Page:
Submission + - Blue Origin "New Shepherd" makes it to space... and back again

Geoffrey.landis writes: Blue Origin's "New Shepherd" suborbital vehicle made its first flight into space (defined as 100 km altitude)... and successfully landed both the capsule (by parachute) and the booster rocket (vertical landing under rocket power). This is the first time that a vehicle has made it into space and had all components fully recovered for reuse since the NASA flights of the X-15 in the 1960s.
Check out the videos at various places on the web

Submission + - Scientists Produce Graphene 100 Times Cheaper Than Ever Before (

Zothecula writes: Since first being synthesized by Andre Geim and Kostya Novoselov at the University of Manchester in 2004, there has been an extensive effort to exploit the extraordinary properties of graphene. However the cost of graphene in comparison to more traditional electronic materials has meant that its uptake in electronic manufacturing has been slow. Now researchers at the University of Glasgow have discovered a way to create large sheets of graphene using the same type of cheap copper used to manufacture lithium-ion batteries.

Submission + - Quantum Breakthrough Signals Tighter Telecoms Security (

An anonymous reader writes: Researchers have outlined a new quantum technology breakthrough which could improve the encryption of data and its secure exchange over long distance telecommunications networks. The scientists describe how quantum entanglement can allow separated particles to share properties, enabling information to be encoded in quantum particles. Any disruption from an unauthorised third party will change the properties of the quantum correlations and immediately become detectable, as well as making the information impossible to copy. In this recent study the team, demonstrating what could be developed into a ‘quantum internet’, achieved a world-first by transferring a quantum bit (qubit) over a 2km length of standard fibre optic cable.

Submission + - Why Black Friday and Cyber Monday Are Pretty Much Meaningless Now writes: Brad Tuttle writes at Money Magazine that while the terms “Black Friday” and “Cyber Monday” are more ubiquitous than ever, the importance of the can’t-miss shopping days is undeniably fading. “I think what you’re seeing now is the start or middle of a trend where Black Friday decreases in importance,” says analyst Yory Wurmser. “It’s probably still going to be a significant shopping day, but at the same time it’s probably going to lose its singular significance in the season.” Retailers seem to want it both ways: They want shoppers to spend money long before these key shopping events, and yet they also want shoppers to turn out in full force to make purchases over the epic Black Friday weekend. When they use the “Cheap Stuff!” card day after day and week after week, the deals on any single day stop seeming special. The bottom line is that shifting spending patterns means that holiday sales are now dispersed over a longer period. “You can try to get the consumer to spend earlier," says Marshal Cohen. "But that doesn’t mean there’s more money in their pockets."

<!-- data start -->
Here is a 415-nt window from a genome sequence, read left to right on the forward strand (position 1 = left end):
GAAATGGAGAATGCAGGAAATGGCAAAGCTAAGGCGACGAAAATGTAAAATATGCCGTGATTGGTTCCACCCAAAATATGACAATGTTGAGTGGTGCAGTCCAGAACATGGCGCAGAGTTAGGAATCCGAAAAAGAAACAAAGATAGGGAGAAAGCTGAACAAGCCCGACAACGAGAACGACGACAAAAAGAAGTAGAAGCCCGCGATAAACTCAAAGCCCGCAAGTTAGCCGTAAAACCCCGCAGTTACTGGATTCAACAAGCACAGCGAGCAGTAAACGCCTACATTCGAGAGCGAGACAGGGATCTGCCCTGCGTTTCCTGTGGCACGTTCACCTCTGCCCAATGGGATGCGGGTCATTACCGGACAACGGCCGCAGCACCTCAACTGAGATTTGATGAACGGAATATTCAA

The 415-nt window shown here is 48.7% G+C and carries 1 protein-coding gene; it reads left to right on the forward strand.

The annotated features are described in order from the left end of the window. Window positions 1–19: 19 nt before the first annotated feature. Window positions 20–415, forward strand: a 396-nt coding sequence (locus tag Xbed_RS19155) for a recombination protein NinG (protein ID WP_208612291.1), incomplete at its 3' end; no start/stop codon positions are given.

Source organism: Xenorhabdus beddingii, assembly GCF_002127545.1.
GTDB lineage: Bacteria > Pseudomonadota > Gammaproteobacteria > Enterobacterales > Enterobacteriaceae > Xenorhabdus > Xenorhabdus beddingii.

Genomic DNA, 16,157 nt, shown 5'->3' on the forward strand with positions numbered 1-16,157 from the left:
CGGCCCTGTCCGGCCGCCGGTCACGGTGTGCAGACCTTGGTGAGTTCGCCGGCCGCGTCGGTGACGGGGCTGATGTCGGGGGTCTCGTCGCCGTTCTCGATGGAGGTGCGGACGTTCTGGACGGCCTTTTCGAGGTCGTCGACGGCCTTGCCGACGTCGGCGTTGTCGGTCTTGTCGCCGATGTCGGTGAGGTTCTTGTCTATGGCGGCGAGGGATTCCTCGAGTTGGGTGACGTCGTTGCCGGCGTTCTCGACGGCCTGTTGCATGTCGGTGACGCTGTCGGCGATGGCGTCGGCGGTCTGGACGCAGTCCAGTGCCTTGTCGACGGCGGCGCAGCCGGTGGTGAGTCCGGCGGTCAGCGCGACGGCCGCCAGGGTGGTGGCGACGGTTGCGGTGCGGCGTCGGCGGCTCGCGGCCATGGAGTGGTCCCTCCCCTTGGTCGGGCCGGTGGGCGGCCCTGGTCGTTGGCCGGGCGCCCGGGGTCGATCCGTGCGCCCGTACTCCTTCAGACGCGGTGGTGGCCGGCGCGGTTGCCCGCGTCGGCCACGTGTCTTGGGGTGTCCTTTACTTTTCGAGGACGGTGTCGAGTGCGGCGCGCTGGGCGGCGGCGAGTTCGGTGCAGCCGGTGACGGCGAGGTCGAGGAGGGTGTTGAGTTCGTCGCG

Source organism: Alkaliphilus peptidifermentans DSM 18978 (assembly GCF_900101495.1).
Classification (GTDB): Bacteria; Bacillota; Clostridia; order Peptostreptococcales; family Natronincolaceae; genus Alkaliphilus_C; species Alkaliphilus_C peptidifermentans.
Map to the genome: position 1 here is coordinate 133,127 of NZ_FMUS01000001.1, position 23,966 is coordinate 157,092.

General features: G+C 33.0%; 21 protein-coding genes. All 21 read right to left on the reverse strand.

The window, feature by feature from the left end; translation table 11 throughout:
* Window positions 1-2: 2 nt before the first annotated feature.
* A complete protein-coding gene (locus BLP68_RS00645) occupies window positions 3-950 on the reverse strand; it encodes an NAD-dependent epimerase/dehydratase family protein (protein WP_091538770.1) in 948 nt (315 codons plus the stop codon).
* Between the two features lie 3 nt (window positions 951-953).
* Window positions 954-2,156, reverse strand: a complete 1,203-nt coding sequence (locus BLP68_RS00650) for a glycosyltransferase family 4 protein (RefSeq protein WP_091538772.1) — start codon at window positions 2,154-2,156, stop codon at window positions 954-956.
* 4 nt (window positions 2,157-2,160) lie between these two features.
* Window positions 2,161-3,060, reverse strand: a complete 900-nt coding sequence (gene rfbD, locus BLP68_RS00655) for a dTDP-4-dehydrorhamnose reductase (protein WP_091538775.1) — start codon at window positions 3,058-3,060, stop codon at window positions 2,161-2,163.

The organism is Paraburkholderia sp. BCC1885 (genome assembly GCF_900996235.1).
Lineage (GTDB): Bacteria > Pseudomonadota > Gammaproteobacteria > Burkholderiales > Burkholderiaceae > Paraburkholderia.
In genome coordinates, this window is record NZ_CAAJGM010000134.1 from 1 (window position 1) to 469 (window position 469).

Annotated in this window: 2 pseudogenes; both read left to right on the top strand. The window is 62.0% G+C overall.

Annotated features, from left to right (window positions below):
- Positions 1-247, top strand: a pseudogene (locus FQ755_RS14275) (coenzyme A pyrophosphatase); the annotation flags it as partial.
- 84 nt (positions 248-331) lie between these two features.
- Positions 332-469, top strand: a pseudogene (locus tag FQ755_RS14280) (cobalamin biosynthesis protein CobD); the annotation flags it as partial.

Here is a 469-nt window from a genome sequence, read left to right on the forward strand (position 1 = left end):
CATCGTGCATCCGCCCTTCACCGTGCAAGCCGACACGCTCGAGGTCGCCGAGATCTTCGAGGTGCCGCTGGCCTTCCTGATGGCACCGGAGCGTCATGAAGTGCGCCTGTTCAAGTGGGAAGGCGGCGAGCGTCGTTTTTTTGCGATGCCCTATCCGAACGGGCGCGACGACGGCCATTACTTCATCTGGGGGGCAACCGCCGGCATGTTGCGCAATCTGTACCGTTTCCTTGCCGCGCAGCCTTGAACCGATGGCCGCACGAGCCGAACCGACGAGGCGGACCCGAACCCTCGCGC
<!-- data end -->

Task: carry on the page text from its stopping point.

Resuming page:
The true story behind Black Friday is not as sunny as retailers might have you believe. Back in the 1950s, police in the city of Philadelphia used the term to describe the chaos that ensued on the day after Thanksgiving, when hordes of suburban shoppers and tourists flooded into the city in advance of the big Army-Navy football game held on that Saturday every year. Not only would Philly cops not be able to take the day off, but they would have to work extra-long shifts dealing with the additional crowds and traffic. Shoplifters would also take advantage of the bedlam in stores to make off with merchandise, adding to the law enforcement headache. Sometime in the late 1980s, however, retailers found a way to reinvent Black Friday and turn it into something that reflected positively, rather than negatively, on them and their customers. The result was the “red to black” concept of the holiday mentioned earlier, and the notion that the day after Thanksgiving marked the occasion when America’s stores finally turned a profit.

Submission + - GlassRAT Targets Chinese Nationals, Lurked for 3 Years Undetected (

chicksdaddy writes: RSA researchers issued a report today ( about a remote access trojan (or RAT) program dubbed “GlassRAT” that they are linking to sophisticated and targeted attacks on “Chinese nationals associated with large multinational corporations," The Security Ledger reports. (

Discovered by RSA in February of this year, GlassRAT was first created in 2012 and “appears to have operated, stealthily, for nearly 3 years in some environments,” in part with the help of a legitimate certificate from a prominent Chinese software publisher and signed by Symantec and Verisign, RSA reports.

The software is described as a “simple but capable RAT” that packs reverse shell features that allow attackers to remotely control infected computers as well as transfer files and list active processes. The dropper program associated with the file poses as the Adobe Flash player, and was named “Flash.exe” when it was first detected.

RSA discovered it on the PC of a Chinese national working for a large, U.S. multi-national corporation. RSA had been investigating suspicious network traffic on the enterprise network. RSA says telemetry data and anecdotal reports suggest that GlassRAT may principally be targeting Chinese nationals or other Chinese speakers, in China and elsewhere, since at least early 2013.

RSA said it has discovered links between GlassRAT and earlier malware families including Mirage, Magicfire and PlugX. Those applications have been linked to targeted campaigns against the Philippine military and the Mongolian government. (

Not only is UNIX dead, it's starting to smell really bad. -- Rob Pike